“Hope is that I am alive“

“Hope is that deep inside I know it’s not all over yet…”

“Trusting that things will turn out through faith!”

“The Hope is that I can stay sober one day at a time and all I have to do is not pick up the first drink and trust in my Higher Power. The days become weeks – the weeks become months and the months become years. Plus I know it works. Blessed assurance. “

“The first real hope I got was at my first speaker meeting. I saw hope that I could be alright. I heard similarities in the speakers story. If she could do it maybe I could too.”

“Just keep into action with faith, leaving result s to your Higher Power.”

“Hope to me is seeing the experience of others who [have] grown up and changed their lives and shows their bad days turn into good by working and giving to others time to spend.”

“Hope changes from day-to-day.”

“The night before sentencing.”

“I see hope as desire… If I desire to stay clean, I have hope. If I desire to succeed, I have hope. If I desire to live, I have hope. If I lose my desire, I lose all hope.”

This last response is the one I gave; however, as I have read through these individual responses again, I have learned a lot more about what hope is and what it means to have hope than I ever thought possible. One last thought I would like to offer and that is if you reach a point where you do not believe there is any hope left, reach out to someone. They may have enough for both of you.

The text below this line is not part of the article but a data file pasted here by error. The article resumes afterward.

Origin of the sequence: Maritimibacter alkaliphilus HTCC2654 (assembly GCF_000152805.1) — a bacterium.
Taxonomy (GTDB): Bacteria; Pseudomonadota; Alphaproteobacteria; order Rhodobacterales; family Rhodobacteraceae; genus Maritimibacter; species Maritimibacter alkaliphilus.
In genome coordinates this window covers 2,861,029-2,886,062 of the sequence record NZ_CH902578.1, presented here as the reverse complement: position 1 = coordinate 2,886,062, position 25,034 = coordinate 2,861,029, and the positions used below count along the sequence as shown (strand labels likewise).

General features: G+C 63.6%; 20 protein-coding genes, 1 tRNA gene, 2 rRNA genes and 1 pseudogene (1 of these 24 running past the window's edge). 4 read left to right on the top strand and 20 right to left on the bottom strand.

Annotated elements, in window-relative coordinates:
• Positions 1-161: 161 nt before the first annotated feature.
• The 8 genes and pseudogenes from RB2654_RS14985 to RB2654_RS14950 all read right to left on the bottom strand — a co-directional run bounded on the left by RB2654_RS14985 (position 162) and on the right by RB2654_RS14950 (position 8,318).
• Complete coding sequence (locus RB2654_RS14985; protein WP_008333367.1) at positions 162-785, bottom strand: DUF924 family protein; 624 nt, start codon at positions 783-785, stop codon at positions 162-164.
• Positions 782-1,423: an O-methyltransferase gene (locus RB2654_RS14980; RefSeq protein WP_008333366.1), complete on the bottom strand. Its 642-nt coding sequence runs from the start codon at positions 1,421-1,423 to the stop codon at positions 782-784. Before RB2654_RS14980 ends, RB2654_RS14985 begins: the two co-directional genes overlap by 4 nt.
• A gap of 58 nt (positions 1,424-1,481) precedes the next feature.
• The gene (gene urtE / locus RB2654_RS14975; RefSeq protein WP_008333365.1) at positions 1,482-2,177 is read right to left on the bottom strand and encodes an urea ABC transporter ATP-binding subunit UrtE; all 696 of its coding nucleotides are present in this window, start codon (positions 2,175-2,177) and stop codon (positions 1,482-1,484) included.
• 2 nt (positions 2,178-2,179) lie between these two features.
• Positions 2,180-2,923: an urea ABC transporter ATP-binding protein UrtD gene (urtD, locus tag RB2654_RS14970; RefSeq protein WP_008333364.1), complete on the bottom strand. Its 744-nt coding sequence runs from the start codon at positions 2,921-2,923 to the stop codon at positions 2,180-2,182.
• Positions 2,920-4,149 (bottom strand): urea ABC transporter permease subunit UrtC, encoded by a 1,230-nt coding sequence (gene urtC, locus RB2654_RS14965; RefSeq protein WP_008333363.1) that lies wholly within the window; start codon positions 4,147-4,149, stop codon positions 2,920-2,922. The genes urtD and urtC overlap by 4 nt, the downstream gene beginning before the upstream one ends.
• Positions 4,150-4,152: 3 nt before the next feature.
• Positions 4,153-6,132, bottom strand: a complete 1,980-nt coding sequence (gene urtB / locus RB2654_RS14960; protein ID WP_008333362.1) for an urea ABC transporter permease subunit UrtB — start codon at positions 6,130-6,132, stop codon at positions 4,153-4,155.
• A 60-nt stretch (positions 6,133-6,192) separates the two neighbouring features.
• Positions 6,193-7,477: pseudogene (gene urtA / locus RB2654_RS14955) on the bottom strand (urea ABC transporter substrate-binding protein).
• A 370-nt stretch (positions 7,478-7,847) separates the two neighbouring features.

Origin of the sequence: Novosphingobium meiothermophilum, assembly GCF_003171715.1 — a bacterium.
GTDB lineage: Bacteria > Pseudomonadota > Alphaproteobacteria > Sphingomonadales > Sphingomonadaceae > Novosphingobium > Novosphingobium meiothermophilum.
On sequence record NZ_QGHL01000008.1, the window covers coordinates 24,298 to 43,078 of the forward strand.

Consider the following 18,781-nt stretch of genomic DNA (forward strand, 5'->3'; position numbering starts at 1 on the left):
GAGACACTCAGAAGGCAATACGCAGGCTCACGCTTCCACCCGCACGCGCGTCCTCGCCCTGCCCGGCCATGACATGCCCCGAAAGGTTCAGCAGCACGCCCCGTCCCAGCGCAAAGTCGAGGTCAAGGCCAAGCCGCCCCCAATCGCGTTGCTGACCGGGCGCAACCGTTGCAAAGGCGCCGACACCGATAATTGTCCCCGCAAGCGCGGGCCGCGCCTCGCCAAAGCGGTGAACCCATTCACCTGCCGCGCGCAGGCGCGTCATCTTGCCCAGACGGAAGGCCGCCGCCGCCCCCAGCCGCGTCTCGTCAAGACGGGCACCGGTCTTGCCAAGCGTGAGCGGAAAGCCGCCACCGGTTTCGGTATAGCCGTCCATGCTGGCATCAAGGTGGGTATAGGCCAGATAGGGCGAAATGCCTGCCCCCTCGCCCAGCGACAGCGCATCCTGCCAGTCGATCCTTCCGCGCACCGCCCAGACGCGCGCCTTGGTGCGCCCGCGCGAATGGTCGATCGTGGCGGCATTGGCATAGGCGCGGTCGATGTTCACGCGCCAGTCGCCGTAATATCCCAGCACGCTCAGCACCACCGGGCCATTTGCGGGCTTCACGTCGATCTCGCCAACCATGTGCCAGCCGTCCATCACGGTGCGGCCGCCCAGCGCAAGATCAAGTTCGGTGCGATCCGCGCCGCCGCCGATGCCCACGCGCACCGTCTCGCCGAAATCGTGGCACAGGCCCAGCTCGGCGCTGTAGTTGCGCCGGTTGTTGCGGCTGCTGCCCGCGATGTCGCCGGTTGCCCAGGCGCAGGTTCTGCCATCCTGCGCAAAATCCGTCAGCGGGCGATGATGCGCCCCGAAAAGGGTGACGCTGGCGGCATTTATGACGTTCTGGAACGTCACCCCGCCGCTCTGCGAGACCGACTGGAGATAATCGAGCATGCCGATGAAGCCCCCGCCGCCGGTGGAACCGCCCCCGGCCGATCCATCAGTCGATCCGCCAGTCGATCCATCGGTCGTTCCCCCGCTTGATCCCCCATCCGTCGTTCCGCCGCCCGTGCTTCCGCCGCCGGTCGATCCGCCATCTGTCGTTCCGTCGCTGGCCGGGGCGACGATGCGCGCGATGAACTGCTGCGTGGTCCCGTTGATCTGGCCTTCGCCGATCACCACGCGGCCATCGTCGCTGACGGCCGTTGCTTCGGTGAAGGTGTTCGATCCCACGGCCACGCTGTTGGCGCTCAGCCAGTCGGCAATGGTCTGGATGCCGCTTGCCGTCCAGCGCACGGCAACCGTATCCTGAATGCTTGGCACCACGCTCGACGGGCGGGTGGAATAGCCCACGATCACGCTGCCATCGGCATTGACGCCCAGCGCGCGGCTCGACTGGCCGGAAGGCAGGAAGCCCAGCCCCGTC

2 responses to “Reflections of a Recovering Addict #4

    • Thank you. Something that may be interesting for you to give a look see, both for yourself and possibly for your blog, is to find a copy of the 12 steps and see how they might apply to bipolor disorder. For example, the first step for NA is to admit we are powerless to our addiction. I think it is safe to say, those with bipolar disorder are powerless to being bipolar, as it is a medical condition and not something that is self induced. This disorder was formally known as Manic Depressive Disorder, as I am sure you know, and I have only had limited introduction in my studies to date on what it all entails. I am eager to learn more and will find time soon to really read a lot of your experinces on your blog. Thank you again for your comment.